A few years ago, I first saw a tiny winged creature in a photograph, shimmering with beautiful metallic shimmering colors. To my great surprise, it was not a tropical insect. It was a member of the cuckoo wasps (or emerald wasps) family, an animal completely unknown to me until then. Maybe you’re like me, and maybe cuckoo wasps are quite common in your garden too. Just like mine.
Since then, I have become more interested in cuckoo wasps. These glowing insect gems were a big motivation for me. Not only as a beautiful photographic object, but also as a means of improving yourself in the field of macro photography. I longed to take pictures similar to the ones I first saw. But the road to that was not easy or short at all. On the contrary.
When we start noticing more of everything buzzing around us, we find that cuckoo wasps are not rare at all. I saw several dozen of them directly on my terrace’s trees or on stacked firewood during one sunny day. Wherever there is at least some old wood, sooner or later cuckoo wasps will appear. I even found one stray in the shop of a Vietnamese seller in Jičín.
Good photographs of nature are always easier to take if we learn as much information as possible about the photographed object. If we know where to find the photographed object, what its eating habits are, how it reproduces, in which environment it prefers to stay, etc. This also applies to insects, of course. Perhaps even more so, because insects are very small and observing them in nature is much more difficult than with other animals. A lot of information can be read from professional publications, from social networks, but the most valuable is information from experienced photographers – entomologists.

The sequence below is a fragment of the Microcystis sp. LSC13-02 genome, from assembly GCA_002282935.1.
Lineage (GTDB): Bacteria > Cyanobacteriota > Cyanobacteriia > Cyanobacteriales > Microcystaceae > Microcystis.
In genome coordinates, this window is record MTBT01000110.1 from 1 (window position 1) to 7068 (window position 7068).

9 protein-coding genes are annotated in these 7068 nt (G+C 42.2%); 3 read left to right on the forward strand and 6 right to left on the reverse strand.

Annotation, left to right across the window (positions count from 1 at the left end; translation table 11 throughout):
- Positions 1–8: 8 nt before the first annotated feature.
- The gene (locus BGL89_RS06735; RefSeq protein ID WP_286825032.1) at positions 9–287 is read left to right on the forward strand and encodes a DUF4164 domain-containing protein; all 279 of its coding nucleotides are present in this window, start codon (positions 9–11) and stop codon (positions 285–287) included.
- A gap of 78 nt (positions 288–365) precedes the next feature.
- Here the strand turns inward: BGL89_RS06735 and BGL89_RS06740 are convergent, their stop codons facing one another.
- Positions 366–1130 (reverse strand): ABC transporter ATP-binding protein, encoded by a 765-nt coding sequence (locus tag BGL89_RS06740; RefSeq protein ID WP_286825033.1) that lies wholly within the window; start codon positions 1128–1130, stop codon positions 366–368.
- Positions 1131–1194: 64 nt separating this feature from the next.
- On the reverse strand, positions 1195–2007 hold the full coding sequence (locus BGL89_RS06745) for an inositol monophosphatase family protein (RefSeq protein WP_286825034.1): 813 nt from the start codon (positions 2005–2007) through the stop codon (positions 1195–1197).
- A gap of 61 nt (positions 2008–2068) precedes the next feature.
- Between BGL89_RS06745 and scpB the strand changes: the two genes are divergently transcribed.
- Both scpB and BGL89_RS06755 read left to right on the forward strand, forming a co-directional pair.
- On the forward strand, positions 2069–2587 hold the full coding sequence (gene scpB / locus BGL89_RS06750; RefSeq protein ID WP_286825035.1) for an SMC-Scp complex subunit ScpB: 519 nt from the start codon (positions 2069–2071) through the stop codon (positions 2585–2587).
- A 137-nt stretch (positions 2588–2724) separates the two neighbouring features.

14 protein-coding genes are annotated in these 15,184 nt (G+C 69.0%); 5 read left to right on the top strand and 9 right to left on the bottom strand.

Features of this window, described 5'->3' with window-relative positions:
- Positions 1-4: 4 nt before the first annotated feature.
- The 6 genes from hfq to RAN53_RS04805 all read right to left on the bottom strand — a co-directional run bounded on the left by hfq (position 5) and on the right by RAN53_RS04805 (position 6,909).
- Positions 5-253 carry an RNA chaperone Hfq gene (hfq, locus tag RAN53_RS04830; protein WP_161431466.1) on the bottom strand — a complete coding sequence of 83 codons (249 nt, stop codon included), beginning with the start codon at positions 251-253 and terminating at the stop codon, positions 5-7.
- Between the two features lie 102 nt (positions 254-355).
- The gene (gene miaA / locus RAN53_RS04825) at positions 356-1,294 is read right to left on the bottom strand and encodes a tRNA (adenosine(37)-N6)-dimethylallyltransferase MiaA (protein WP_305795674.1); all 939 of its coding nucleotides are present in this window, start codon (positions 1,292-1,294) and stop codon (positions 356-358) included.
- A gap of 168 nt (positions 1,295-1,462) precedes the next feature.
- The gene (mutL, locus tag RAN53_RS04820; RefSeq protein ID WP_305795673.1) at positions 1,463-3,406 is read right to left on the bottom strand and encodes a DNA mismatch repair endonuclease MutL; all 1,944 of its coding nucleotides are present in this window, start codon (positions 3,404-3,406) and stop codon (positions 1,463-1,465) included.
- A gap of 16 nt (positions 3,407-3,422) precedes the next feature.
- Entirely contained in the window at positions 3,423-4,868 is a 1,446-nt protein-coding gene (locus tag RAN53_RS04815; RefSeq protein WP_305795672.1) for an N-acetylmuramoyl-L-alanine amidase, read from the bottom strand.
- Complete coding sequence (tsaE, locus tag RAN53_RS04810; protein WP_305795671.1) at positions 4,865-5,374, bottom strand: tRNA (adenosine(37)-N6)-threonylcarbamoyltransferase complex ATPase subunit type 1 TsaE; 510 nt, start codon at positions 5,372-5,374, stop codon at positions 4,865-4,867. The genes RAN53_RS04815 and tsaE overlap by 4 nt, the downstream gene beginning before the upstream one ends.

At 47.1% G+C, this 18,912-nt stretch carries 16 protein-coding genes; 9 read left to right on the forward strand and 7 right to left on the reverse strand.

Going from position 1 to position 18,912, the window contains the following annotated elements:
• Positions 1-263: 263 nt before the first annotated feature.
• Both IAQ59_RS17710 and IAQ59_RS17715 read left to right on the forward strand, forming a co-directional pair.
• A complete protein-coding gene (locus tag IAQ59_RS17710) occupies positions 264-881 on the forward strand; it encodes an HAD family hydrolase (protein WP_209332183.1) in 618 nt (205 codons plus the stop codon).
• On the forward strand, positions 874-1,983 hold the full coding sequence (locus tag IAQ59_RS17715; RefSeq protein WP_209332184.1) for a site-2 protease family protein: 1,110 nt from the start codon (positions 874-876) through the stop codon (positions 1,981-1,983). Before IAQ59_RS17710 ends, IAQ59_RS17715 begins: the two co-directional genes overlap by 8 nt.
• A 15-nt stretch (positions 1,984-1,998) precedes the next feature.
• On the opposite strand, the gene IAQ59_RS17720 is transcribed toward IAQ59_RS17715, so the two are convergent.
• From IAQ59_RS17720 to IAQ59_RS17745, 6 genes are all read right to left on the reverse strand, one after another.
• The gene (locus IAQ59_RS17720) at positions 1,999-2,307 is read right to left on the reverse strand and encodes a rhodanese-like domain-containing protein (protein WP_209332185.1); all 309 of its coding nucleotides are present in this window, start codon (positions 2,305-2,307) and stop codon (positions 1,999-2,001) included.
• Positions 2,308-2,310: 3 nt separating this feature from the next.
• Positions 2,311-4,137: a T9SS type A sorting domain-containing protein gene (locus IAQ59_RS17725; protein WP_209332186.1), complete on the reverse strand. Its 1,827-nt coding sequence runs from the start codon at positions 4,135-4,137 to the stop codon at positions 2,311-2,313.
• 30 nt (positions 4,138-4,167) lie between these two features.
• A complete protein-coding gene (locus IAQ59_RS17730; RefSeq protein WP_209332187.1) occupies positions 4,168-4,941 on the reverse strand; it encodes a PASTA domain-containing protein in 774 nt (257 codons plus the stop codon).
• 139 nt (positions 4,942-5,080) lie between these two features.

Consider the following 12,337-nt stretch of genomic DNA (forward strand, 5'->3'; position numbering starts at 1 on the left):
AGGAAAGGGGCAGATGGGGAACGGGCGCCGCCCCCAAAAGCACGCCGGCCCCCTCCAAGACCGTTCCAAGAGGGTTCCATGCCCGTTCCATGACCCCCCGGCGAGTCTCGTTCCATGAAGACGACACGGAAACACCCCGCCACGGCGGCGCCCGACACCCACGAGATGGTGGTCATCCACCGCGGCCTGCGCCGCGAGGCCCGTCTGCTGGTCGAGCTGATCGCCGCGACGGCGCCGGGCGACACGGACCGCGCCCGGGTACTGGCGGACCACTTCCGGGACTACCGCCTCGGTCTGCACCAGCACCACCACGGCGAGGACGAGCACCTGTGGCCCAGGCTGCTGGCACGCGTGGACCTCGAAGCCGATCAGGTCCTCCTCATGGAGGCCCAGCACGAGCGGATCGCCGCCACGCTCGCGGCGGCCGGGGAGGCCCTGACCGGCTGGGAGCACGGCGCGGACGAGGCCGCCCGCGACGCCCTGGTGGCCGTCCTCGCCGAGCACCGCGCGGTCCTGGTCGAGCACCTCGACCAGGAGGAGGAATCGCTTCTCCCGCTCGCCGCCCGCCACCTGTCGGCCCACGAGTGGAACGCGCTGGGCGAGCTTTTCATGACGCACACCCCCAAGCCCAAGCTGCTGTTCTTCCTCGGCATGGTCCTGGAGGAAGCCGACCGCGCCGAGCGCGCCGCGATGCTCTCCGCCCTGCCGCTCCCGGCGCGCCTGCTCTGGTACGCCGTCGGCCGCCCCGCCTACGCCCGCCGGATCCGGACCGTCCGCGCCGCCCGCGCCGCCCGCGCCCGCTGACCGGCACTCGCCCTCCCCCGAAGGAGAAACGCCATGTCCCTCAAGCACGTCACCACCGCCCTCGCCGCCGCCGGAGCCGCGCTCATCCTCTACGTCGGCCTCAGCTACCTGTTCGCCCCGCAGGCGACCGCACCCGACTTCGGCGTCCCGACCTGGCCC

Cuckoo wasps are not only beautiful, but their development is also very interesting. Females lay their eggs most often on the larvae of some species of wasps, whose larvae themselves parasitize on butterfly caterpillars. So Cuckoo wasps are actually parasites second to none. And to make things even more complicated, it can happen that a Saber wasp discovers a Cuckoo wasp larva and lays an extra egg inside it. Out of this whole cascade of parasites, the Saber wasp is the winner.
It is basically impossible to photograph cuckoo wasps in their normal operation. On flowers or old wood, you only have a few seconds to catch a glimpse of it at all. Suddenly, he rushes in from somewhere, sits down for two or three seconds, and at the same moment, just as surprisingly, disappears. However, it is enough to arm yourself with patience, wait for colder weather, and her rhythm of life will slow down or almost stop for a few moments. With gentle handling, the cuckoo wasp will even pose for you for a few moments. Preferably where you just caught her. Even the light of the flash, which is necessary for taking a nice picture in the case of cuckoo wasps, does not disturb her in any way. However, one must be careful. Tiny ones like eight millimeter cuckoo wasps are very fragile. That’s why it’s not a good idea to bother them for too long so as not to harm those glittering pidi jewels.